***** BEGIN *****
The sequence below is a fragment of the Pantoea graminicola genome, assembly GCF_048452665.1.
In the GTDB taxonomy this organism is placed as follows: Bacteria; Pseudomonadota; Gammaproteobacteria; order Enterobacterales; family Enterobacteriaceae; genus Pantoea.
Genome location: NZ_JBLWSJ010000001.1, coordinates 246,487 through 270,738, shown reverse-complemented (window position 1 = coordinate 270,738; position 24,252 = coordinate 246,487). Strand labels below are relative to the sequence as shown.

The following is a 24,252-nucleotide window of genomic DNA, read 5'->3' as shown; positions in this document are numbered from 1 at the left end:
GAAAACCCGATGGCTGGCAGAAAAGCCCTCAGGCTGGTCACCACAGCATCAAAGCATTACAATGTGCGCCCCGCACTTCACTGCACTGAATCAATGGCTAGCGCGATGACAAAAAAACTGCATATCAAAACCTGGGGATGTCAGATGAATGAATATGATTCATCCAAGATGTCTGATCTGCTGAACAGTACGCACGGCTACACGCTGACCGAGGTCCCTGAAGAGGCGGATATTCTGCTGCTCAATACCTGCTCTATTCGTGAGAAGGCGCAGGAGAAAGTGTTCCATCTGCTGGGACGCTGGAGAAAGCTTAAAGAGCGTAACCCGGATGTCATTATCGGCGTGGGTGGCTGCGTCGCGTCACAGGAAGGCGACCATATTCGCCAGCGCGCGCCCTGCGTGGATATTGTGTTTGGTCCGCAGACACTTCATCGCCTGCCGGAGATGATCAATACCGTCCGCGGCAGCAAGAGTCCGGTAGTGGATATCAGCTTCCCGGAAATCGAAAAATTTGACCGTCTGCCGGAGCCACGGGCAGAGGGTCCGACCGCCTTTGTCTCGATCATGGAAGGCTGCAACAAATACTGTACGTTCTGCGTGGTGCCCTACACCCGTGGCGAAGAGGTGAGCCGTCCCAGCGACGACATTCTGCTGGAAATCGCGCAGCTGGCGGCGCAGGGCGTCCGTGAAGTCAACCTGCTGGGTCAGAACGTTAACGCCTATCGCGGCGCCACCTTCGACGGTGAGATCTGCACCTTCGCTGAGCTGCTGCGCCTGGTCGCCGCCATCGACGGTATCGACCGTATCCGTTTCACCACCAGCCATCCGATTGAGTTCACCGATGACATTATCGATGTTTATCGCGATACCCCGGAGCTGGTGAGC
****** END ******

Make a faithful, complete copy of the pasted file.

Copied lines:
The sequence below is a fragment of the Pantoea graminicola genome, assembly GCF_048452665.1.
In the GTDB taxonomy this organism is placed as follows: Bacteria; Pseudomonadota; Gammaproteobacteria; order Enterobacterales; family Enterobacteriaceae; genus Pantoea.
Genome location: NZ_JBLWSJ010000001.1, coordinates 246,487 through 270,738, shown reverse-complemented (window position 1 = coordinate 270,738; position 24,252 = coordinate 246,487). Strand labels below are relative to the sequence as shown.

The following is a 24,252-nucleotide window of genomic DNA, read 5'->3' as shown; positions in this document are numbered from 1 at the left end:
GAAAACCCGATGGCTGGCAGAAAAGCCCTCAGGCTGGTCACCACAGCATCAAAGCATTACAATGTGCGCCCCGCACTTCACTGCACTGAATCAATGGCTAGCGCGATGACAAAAAAACTGCATATCAAAACCTGGGGATGTCAGATGAATGAATATGATTCATCCAAGATGTCTGATCTGCTGAACAGTACGCACGGCTACACGCTGACCGAGGTCCCTGAAGAGGCGGATATTCTGCTGCTCAATACCTGCTCTATTCGTGAGAAGGCGCAGGAGAAAGTGTTCCATCTGCTGGGACGCTGGAGAAAGCTTAAAGAGCGTAACCCGGATGTCATTATCGGCGTGGGTGGCTGCGTCGCGTCACAGGAAGGCGACCATATTCGCCAGCGCGCGCCCTGCGTGGATATTGTGTTTGGTCCGCAGACACTTCATCGCCTGCCGGAGATGATCAATACCGTCCGCGGCAGCAAGAGTCCGGTAGTGGATATCAGCTTCCCGGAAATCGAAAAATTTGACCGTCTGCCGGAGCCACGGGCAGAGGGTCCGACCGCCTTTGTCTCGATCATGGAAGGCTGCAACAAATACTGTACGTTCTGCGTGGTGCCCTACACCCGTGGCGAAGAGGTGAGCCGTCCCAGCGACGACATTCTGCTGGAAATCGCGCAGCTGGCGGCGCAGGGCGTCCGTGAAGTCAACCTGCTGGGTCAGAACGTTAACGCCTATCGCGGCGCCACCTTCGACGGTGAGATCTGCACCTTCGCTGAGCTGCTGCGCCTGGTCGCCGCCATCGACGGTATCGACCGTATCCGTTTCACCACCAGCCATCCGATTGAGTTCACCGATGACATTATCGATGTTTATCGCGATACCCCGGAGCTGGTGAGC